Where the butcher’s is now, there used to be just a little butcher’s shop because they had one in Bookham and they used to come over about twice a week and I had to go up and get the meat, and if they gave me the wrong meat I had to take it back and get it changed. There was a big grocer’s shop, Tommy West his name was and then he sold it and Yates took it on and I followed them there and Tommy West made a tea shop on the main road next to where Sibley’s is on the main road. I used to wait for my husband to come home from work. He started with gardening when he first came from Durham and we used to have a cup of tea there and of course then Yates finished and they turned it into flats.
There used to be a chemist’s where the hairdressers is. You could put your prescription there but they had to take it to Bookham and then come back again.
I worked for Mr Bayly and sometimes I also used to clean the school and the chapel. The chapel has an organ and I used to play the organ with one finger! I liked music. My Dad got Effingham band up. The boys of Effingham broke into the Working Man’s club and they got the drums, two small drums and the big drum, and of course they didn’t know you have to wind them up for them to play and and of course they busted them. Well then there was a Miss Ross and she was very keen on getting the boys together and she asked Dad (Mum and Dad were caretakers of the club) if he could pack them up and she’d send them up to London and she’d get them all done. Then Dad got the older people to learn the flute – it was a drum and flute band. There used to be a room at the back of the working man’s club called the concert room. It had a stage there and at harvest time, the man who used to beat the drum was working and so I had to do that. But I couldn’t carry the big drum, I had a small one and I used to march with the boys going round the room. My Dad was a cripple and the boys made fun of him and he gave it up. Another man, Mr Street he took it on. I can’t remember why it disappeared.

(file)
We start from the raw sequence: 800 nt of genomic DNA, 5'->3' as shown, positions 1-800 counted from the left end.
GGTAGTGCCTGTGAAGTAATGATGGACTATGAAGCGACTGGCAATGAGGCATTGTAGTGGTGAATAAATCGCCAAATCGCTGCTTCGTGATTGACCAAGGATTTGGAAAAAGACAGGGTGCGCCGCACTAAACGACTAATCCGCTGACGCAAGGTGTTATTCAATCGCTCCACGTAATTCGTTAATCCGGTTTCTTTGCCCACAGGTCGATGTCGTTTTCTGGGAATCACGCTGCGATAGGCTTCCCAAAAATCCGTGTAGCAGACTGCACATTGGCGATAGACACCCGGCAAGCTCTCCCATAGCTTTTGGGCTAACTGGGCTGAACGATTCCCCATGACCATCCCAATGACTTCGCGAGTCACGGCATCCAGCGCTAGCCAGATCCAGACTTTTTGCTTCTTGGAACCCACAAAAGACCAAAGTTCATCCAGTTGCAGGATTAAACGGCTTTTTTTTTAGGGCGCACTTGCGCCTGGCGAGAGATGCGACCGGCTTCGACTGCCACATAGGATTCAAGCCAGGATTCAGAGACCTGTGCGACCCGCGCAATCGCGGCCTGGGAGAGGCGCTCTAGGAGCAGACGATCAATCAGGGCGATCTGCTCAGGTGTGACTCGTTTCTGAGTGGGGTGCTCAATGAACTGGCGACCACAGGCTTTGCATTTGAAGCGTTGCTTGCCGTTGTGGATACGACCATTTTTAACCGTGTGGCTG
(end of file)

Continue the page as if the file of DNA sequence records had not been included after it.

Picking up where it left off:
When the Rev Bayly was there he used to live in the vicarage, and he moved from there into a small cottage opposite the forge cottages and my first dog used to take the local paper across the road and drop it on their step. My Dad wouldn’t let me have a dog – he was bitten three times, but when he came to live here with me you couldn’t keep the dog away from him. He’d sit in the garden and have a cup of tea and call the dog to come and get a drink. I can understand it with him being bitten. He used to work at Stamps in Bookham, they were boot repairers.